62

I have a static library file called libunp.a, I do know I could use gcc -lunp xx to link to the library.

I could use #pragma comment(lib,"xxx.lib") to tell the Microsoft C/C++ compiler to include the library; how could I do it under Linux/GCC?

1
0

Simple; you can't. GCC has no such equivalent. Specify -l as a gcc parameter, create a linker script, call ld, call 911 or whatever.

Not that such a pragma even makes sense. Libraries should be specified during the linking step. Such information simply doesn't belong inside a translation unit. A translation unit can be preprocessed, compiled and assembled even without a linking stage. The toolchain used by Visual Studio allows this because it is braindead and always performs linking.

You might want to save yourself some tedious typing and create a MakeFile for your project: GNU Make Manual

10
  • 92
    During recent decades it has become popular for programmers to design .h files and .lib files to have some kind of relationship with each other. In such a case it DOES make sense for an .h file to contain a pragma telling the linker to link the corresponding .lib file. Sure gcc doesn't have it, but that doesn't mean it doesn't make sense. – Windows programmer Nov 6 '09 at 3:42
  • 42
    @Mads: The fact that Unix is a fractured platform that requires separation of build and link phases, and all the pain that goes with it, is hardly a justification for trashing the way Windows does it, which is much easier to deal with and allows library implementors to take that pain away from their users. The idea that the Unix approach is harder but better is pure irrational masochism. – Marcelo Cantos Oct 3 '10 at 23:27
  • 30
    @Mads "The toolchain used by Visual Studio allows this because it is braindead and always performs linking." That is just plain misinformation. All the C++ compilers and tools I've used on the windows platform permit preprocessing, compiling, assembling, and linking to be controllable via a switch or option. This includes the msc compiler that comes with Visual Studio. "You might want to save yourself some tedious typing and create a MakeFile for your project". Creating a makefile typcially involves a lot more typing then merely just sticking a #pragma lib "mylib" in the source file. – greatwolf Dec 22 '10 at 9:01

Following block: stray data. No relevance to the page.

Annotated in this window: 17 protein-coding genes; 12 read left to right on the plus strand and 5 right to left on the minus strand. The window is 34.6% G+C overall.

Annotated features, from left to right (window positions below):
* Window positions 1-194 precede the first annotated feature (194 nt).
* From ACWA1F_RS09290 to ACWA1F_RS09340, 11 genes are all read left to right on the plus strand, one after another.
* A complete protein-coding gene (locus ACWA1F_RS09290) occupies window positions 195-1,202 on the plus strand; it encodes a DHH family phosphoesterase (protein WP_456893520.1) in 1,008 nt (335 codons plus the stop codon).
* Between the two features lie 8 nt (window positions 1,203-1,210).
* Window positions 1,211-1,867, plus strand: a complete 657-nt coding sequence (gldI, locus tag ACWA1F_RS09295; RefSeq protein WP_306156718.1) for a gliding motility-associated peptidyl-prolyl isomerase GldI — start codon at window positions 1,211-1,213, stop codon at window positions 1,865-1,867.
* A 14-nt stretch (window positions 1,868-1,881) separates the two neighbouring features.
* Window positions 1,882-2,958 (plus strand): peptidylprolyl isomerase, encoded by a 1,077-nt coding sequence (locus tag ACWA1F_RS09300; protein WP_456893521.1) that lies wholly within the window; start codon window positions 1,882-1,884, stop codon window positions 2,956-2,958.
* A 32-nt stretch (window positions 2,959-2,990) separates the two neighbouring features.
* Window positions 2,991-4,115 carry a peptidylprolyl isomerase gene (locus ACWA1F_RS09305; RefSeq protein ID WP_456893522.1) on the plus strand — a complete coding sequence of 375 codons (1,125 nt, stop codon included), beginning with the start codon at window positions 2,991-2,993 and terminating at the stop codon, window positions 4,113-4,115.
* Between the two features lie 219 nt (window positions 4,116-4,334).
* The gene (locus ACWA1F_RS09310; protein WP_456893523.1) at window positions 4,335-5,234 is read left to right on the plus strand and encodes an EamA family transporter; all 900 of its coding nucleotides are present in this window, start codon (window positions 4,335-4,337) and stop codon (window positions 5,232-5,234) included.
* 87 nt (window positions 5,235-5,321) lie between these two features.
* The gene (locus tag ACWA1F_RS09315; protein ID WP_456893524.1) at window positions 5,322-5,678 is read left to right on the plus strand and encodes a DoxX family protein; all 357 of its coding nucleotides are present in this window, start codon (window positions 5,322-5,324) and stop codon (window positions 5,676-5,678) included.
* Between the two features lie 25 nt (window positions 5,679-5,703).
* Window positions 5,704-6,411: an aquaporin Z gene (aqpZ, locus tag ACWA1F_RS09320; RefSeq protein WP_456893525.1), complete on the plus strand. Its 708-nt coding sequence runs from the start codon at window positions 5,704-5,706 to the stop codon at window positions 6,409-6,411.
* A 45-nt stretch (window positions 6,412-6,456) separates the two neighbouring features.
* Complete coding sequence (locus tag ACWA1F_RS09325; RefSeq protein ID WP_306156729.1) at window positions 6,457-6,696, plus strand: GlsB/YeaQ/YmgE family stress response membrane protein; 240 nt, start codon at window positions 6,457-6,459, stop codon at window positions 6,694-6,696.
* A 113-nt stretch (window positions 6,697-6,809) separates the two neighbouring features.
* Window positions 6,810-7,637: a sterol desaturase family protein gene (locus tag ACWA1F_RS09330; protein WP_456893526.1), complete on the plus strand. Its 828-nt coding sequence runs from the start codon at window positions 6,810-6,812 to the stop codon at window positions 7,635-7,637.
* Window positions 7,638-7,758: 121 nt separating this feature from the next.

• 21
    One advantage of the #pragma is that you can do conditional linking without needing complex build scripts. If you have an opengl and dx3d implementation in different headers you can have them automatically include the correct libs. Especially useful if one set of libs doesn't exist on one architecture. It's also useful if the name of the lib file changes with different versions of the library - eg opencv – Martin Beckett Feb 15 '11 at 21:32
  • 9
    Also, fyi, you can compile source with that pragma without linking, if you read the ms spec, it says that it gets put into the object file as a comment for the linker. – chacham15 Mar 24 '11 at 11:23
26

There doesn't seem to be any mention of any equivalent pragmas in the GCC manual's page on pragmas.

One reason I saw for GCC not supporting linking in source code was that sometimes, correct linking depends on link order; and this would require you to make sure that the linking order happens correctly no matter the order of compilation. If you're going to go to that much work, you may as well just pass the linker arguments on the command line (or otherwise), I suppose.

3
  • 2
    Same applies for some, if not all Windows compilers. But yes, such pragmas are bad – Mads Elvheim Nov 6 '09 at 3:37
  • 7
    "correct compilation depends on link order." -- No, as the linked article states, correct LINKING depends on link order. – Windows programmer Nov 6 '09 at 3:39
  • Depending on the order is sometimes a good thing for the linking, but it should not disallow specifying something actually not depending on any specific linking order (except the order to the system libraries which always come later). In particular, it is just stupid to rule out the cases with only one external library for this reason. It is generally unsound for C/C++ folks as it is like to say, "hey, we don't like undefined/unspecified behavior, so let's make all of them well-defined!" – FrankHB Nov 24 '20 at 19:48
21

Libraries should be specified during the linking step. Such information simply doesn't belong inside a translation unit. A translation unit can be preprocessed, compiled and assembled even without a linking stage.

Simply because #pragma comment(lib,"xxx.lib") is in the source file does not mean the compiler consumes it. In fact, it goes in as a comment and is subsequently used by the linker. Not much different than *nix.

2
  • 2
    You are not entirely right, there are some cases like using ROOT (root.cern.ch) where this could be very helpful. – RSFalcon7 Mar 21 '13 at 1:53
  • OP clearly figured that much already, the GCC linker doesn't understand that pragma. This in no way answers the question. – rustyx Jun 10 '20 at 9:42
0

Use this GCC flag to generate an error for unknown pragmas. It will quickly tell you if the compiler understands it.

-Werror=unknown-pragmas

2
  • 3
    This answer does not answer the question. – user202729 Dec 5 '18 at 11:16
  • 1
    ...and no, GCC 9.2 or clang 8 still do not understand this pragma (e.g. warning: ignoring #pragma comment [-Wunknown-pragmas] \\ #pragma comment(lib,"xxx.lib")) – alfC Oct 24 '19 at 6:50

Your Answer

By clicking “Post Your Answer”, you agree to our terms of service, privacy policy and cookie policy

Not the answer you're looking for? Browse other questions tagged or ask your own question.